Liberalism Confronts the Welfare State

  • Juliet A. Williams


Since the mid-twentieth century, Anglo-American liberal political philosophy has been dominated by controversy over the question how much government is too much. Spurred by the growth of the welfare state apparatus in the Anglo-American world, liberal political theorists have been entangled in fierce debates over where to draw the line between public power and private rights. Liberal thinkers have always been centrally concerned with delimiting the appropriate scope and reach of legislative power, but in recent decades liberalism’s longstanding philosophical inquiry has assumed a degree of political urgency as the regulatory and redistributive capacities of the federal government in the United States in particular have expanded in historically unprecedented ways, propelled by forces ranging from the social to the technological.1 Responding to the emergence of the modern welfare state, some liberal thinkers have advocated for a position its proponents describe as a return to “classical liberalism,” so-called because of the emphasis placed on protecting individual property rights through the imposition of strict limits on the ability of the government to implement redistributionist public policies. For thinkers in this camp—commonly referred to as libertarians2—it is agreed that a liberal government should adopt a laissez-faire posture toward the regulation of the economy and other aspects of social and personal life, limiting interventions to a few circumscribed tasks, generally those having to do with maintaining law-and-order and protecting national security.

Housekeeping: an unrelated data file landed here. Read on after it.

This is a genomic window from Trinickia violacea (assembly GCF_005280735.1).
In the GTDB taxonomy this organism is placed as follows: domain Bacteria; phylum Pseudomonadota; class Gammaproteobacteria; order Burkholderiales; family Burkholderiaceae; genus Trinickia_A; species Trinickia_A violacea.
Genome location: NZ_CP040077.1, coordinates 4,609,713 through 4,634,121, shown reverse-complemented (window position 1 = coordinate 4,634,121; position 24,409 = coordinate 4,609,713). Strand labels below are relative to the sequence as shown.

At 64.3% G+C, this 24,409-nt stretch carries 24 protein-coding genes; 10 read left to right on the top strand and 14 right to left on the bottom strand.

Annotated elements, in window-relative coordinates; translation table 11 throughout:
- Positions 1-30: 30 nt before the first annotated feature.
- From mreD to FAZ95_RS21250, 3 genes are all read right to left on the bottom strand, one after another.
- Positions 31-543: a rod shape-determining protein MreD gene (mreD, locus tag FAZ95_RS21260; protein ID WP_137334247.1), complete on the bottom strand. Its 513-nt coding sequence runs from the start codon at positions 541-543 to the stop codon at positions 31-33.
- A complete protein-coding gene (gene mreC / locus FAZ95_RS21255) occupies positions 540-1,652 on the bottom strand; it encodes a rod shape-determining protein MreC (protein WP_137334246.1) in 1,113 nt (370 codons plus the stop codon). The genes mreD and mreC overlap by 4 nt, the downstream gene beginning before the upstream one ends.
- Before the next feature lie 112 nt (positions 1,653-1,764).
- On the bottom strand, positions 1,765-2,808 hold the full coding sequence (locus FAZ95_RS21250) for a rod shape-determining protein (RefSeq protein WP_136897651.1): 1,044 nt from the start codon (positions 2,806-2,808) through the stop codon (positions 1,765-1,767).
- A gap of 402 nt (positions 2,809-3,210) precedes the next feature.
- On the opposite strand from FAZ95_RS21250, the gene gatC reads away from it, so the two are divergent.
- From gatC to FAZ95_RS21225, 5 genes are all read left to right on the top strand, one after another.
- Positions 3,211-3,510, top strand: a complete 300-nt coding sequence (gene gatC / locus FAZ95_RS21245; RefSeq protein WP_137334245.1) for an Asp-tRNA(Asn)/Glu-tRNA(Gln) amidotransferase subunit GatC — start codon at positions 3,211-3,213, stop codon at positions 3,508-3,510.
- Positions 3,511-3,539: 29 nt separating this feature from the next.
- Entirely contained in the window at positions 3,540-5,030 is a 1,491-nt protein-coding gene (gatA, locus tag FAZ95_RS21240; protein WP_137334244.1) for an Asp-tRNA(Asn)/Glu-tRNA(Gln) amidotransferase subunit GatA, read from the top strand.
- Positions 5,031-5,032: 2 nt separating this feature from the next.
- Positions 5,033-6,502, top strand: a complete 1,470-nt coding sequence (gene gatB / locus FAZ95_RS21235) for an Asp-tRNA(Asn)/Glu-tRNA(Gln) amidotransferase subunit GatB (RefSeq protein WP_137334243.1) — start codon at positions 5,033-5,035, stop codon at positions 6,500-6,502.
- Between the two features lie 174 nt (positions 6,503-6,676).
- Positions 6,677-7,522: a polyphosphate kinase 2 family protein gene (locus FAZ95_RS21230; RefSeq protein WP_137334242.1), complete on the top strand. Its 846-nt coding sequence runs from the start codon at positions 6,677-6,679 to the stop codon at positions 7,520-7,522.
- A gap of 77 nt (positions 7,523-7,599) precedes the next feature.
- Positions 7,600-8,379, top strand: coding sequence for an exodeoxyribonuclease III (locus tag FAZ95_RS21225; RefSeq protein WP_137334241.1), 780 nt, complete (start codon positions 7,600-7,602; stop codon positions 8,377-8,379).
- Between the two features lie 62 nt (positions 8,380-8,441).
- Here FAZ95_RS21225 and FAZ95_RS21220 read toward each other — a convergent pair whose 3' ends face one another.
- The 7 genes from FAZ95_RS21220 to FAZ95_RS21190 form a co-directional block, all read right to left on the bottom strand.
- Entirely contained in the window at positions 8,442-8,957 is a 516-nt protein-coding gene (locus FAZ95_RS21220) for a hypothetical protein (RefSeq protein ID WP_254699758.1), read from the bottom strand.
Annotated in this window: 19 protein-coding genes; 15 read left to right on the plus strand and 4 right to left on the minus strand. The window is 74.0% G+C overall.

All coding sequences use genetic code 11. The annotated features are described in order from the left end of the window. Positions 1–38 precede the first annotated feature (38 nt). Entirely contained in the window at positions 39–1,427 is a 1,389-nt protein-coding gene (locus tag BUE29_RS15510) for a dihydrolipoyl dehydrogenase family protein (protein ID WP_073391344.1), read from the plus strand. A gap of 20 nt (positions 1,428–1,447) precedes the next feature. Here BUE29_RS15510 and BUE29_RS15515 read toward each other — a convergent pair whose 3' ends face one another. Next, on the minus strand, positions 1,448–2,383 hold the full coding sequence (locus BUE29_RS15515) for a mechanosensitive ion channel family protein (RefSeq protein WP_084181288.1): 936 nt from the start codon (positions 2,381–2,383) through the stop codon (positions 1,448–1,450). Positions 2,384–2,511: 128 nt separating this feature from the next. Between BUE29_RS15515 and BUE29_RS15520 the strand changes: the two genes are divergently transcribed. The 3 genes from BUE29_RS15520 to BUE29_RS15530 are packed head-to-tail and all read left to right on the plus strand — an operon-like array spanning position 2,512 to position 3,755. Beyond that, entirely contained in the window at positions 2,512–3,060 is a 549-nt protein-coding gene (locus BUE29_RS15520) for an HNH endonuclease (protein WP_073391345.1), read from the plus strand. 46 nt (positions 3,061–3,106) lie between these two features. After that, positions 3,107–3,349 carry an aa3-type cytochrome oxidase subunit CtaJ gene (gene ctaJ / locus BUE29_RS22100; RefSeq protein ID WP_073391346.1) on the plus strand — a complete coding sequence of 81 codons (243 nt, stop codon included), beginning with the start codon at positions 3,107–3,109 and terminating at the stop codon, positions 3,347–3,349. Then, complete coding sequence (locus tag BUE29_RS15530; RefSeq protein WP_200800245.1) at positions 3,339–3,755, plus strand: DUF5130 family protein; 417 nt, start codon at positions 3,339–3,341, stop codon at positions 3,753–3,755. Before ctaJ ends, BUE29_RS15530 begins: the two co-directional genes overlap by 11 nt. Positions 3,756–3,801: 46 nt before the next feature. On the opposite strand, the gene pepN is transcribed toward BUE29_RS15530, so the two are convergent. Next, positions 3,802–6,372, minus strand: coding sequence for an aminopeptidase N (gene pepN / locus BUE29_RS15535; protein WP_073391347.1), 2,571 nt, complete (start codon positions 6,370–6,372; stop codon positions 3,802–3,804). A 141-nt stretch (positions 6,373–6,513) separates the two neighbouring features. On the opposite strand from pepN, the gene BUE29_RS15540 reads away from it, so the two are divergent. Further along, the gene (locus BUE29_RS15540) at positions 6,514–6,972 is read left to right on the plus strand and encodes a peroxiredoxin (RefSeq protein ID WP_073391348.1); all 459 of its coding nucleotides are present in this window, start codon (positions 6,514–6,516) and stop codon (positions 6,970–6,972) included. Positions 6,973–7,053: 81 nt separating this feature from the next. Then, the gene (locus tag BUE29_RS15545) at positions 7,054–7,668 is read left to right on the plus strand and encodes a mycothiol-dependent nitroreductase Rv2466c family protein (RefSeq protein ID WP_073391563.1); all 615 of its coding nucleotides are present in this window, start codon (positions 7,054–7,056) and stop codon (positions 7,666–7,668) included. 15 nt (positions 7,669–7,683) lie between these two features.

Welfare State Institutional Reform Political Theorist Limited Government Liberal Society 
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© Juliet A. Williams 2005

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  • Juliet A. Williams

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